Lawsuit: Governor, attorney general ‘strong-armed’ GOP primary’s change to convention

Published 3:50 pm Friday, March 24, 2023

A Republican Party official’s lawsuit alleges Gov. Glenn Youngkin and Virginia Attorney General Jason Miyares unlawfully interfered in the method of selecting a GOP candidate to run for the state’s newly created 17th Senate District.

Dawn Jones, who identifies herself in her complaint as chairwoman of the party’s 17th District legislative committee, filed the March 16 suit in Richmond’s Circuit Court. It names the Virginia Department of Elections, State Board of Elections and Department of Elections Commissioner Susan Beals as defendants.

A March 9 letter from Beals to local electoral boards listed June 20 Republican primaries for 27 Senate races, including the 17th. But a nearly identical March 10 letter showed primaries for only 26 races, the 17th no longer among them.

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Del. Emily Brewer, R-Isle of Wight, is running for the party’s nomination against retired NASCAR driver Hermie Sadler of Emporia. The new district, created in 2021 based on the 2020 Census, encompasses 10 localities, including Isle of Wight County. The 17th’s Legislative District Committee is composed of Republican Party chairs from each locality.

Jones’ lawsuit contends that she, as committee chair, sent notice to the state on March 9 that the body had decided to hold a June 20 primary but that Youngkin and Miyares, through their representatives, “strong-armed” the Department of Elections into changing the method back to a convention a day later.

In a primary, polls would open to all voters, regardless of party affiliation, in each locality on June 20 from 6 a.m. to 7 p.m., and voters also would have the option of voting early or by absentee ballot. Conventions, on the other hand, are held at a specific place and time, not necessarily coinciding with other primary races. To cast ballots, convention voters have to register as delegates and travel to the site to fill out a “convention delegate form.”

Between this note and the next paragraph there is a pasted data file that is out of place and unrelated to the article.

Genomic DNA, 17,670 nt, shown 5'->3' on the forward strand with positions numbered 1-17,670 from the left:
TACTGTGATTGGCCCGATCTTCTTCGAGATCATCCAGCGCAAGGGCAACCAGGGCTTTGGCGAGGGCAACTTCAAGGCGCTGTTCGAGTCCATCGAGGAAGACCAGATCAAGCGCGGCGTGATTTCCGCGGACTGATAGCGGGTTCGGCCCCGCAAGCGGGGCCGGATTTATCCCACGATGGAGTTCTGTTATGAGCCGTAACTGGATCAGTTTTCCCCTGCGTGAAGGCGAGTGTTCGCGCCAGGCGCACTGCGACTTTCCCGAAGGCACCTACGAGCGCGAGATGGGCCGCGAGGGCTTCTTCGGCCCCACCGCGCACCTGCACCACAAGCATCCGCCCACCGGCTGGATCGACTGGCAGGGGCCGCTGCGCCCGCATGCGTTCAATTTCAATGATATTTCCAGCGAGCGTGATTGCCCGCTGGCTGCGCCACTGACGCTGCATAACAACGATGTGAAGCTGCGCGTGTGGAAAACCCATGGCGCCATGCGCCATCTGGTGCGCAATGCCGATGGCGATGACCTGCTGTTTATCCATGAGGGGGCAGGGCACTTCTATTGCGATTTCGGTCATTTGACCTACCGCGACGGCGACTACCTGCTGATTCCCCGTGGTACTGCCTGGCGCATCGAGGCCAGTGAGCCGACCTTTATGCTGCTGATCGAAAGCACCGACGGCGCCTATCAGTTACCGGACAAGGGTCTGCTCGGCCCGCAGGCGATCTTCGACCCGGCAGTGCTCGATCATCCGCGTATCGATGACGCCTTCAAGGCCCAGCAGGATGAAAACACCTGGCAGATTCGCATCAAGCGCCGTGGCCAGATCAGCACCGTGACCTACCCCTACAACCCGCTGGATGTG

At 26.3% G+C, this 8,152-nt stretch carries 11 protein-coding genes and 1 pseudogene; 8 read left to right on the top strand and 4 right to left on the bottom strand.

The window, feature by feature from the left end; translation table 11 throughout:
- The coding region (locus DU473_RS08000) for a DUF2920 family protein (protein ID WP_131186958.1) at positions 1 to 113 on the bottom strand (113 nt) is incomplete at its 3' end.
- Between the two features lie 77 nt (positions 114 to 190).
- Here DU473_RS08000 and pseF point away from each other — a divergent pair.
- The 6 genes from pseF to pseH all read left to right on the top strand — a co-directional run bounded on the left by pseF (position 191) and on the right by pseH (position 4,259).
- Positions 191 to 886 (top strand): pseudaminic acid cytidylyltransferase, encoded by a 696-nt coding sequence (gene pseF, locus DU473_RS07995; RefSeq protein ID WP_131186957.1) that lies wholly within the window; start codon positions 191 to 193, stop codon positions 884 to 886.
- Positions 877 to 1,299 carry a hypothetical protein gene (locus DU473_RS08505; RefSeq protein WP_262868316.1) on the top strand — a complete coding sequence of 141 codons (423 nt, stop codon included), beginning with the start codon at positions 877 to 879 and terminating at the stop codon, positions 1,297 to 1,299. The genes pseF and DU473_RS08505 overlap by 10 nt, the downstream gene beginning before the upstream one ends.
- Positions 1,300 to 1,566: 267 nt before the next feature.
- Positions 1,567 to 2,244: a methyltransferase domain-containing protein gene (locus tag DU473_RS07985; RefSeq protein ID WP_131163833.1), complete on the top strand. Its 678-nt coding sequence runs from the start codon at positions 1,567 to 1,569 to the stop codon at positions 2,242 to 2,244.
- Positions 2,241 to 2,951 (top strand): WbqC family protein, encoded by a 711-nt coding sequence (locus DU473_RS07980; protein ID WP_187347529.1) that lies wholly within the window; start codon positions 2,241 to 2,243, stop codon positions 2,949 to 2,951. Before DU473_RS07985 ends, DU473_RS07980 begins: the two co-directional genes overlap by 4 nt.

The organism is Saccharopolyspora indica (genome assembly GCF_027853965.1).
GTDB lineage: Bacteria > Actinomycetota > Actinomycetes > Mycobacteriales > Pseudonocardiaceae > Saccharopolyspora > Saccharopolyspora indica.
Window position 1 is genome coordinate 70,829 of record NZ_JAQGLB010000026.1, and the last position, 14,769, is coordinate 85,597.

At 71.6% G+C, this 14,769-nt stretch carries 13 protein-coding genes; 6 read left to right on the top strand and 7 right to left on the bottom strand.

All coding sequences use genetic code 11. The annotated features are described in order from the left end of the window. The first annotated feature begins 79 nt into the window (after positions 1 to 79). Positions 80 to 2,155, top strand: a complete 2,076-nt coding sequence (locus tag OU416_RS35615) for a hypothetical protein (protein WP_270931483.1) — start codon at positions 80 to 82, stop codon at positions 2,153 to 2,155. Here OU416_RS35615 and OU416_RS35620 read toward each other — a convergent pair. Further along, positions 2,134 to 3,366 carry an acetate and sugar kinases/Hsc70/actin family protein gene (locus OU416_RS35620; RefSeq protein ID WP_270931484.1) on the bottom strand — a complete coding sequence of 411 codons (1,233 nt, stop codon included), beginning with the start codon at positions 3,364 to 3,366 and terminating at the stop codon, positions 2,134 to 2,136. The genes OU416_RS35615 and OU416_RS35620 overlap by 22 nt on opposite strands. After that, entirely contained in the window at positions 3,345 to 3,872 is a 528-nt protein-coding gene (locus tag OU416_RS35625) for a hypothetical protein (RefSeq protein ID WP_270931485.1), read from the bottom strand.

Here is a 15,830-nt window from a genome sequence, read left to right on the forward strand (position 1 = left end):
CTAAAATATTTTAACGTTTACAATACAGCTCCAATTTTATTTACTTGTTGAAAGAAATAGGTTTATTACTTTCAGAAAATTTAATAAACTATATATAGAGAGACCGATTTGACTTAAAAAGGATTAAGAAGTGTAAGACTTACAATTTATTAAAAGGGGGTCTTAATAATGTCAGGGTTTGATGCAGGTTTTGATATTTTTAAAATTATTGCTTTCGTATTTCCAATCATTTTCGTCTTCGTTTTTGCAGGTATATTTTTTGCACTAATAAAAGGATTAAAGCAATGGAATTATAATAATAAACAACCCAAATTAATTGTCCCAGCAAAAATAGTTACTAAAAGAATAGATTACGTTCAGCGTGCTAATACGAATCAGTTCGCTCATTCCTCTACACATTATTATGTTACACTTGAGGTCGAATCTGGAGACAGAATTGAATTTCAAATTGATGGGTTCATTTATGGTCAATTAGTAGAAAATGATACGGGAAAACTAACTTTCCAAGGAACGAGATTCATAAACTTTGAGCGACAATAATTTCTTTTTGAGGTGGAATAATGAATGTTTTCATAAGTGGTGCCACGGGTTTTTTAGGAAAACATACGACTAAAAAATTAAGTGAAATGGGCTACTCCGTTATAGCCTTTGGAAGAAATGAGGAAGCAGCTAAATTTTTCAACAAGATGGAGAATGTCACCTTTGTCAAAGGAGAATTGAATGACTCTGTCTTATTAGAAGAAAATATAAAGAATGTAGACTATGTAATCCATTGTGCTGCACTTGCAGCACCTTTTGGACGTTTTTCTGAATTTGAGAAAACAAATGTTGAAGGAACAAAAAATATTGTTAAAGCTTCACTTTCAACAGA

Since the start of the month, conflicting information has emerged from the state and candidates concerning the Brewer-Sadler race. On March 1, Sadler announced the 17th’s legislative committee had voted to hold a primary, prompting the Republican Party to issue its own statement on March 2 contending the vote to be invalid due to the committee’s having lacked enough members to constitute a quorum. Eight days later, citing Beals’ March 9 letter, Sadler again announced there would be a primary, only to have state election officials dispute his claim.

Jones’ lawsuit contends “certain high-ranking Republican Party officials” have been “working to support” one candidate over the other.

These officials “include the Governor and the Attorney General” and “believe that a small convention would favor this candidate more than a primary,” Jones’ lawsuit alleges.

Sadler made a similar allegation to The Smithfield Times on March 10 when he argued that changing from a primary to a convention would give Brewer an edge.

The Republican Party’s official call for a 17th Senate District convention on June 3 at Paul D. Camp Community College’s Franklin campus gives Suffolk a maximum of 315 delegates, the most of any of the 17th’s 10 localities. Each GOP chapter is allowed one delegate vote per 500 votes of “Republican Party voting strength.” If all 315 Suffolk delegates attend, each delegate’s ballot would be worth one-fifth of one vote, since Suffolk is allotted 63 votes out of 182 total votes districtwide.